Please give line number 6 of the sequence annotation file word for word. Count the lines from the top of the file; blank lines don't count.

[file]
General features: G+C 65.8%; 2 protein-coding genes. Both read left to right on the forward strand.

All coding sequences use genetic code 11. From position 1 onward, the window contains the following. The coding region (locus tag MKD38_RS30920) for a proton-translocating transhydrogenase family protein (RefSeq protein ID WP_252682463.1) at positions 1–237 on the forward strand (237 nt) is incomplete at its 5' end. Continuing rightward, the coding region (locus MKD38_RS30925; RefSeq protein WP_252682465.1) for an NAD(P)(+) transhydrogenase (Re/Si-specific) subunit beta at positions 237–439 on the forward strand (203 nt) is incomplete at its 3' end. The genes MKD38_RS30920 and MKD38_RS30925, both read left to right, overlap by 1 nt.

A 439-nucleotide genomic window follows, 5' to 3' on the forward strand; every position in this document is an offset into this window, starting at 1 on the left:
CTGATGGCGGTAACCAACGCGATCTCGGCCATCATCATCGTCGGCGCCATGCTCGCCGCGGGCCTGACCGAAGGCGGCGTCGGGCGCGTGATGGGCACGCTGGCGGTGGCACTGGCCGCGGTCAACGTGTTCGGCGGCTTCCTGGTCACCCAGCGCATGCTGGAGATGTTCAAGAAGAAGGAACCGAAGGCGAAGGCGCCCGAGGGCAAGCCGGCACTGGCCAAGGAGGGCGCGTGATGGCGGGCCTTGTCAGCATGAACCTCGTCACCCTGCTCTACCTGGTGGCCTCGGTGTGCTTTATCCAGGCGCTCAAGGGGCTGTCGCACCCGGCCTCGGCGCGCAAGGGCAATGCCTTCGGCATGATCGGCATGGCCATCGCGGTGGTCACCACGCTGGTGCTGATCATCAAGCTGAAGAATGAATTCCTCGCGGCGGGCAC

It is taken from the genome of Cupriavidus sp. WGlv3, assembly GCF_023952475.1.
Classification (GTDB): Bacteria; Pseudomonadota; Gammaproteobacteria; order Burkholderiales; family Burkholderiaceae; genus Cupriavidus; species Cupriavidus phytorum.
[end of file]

Classification (GTDB): Bacteria; Pseudomonadota; Gammaproteobacteria; order Burkholderiales; family Burkholderiaceae; genus Cupriavidus; species Cupriavidus phytorum.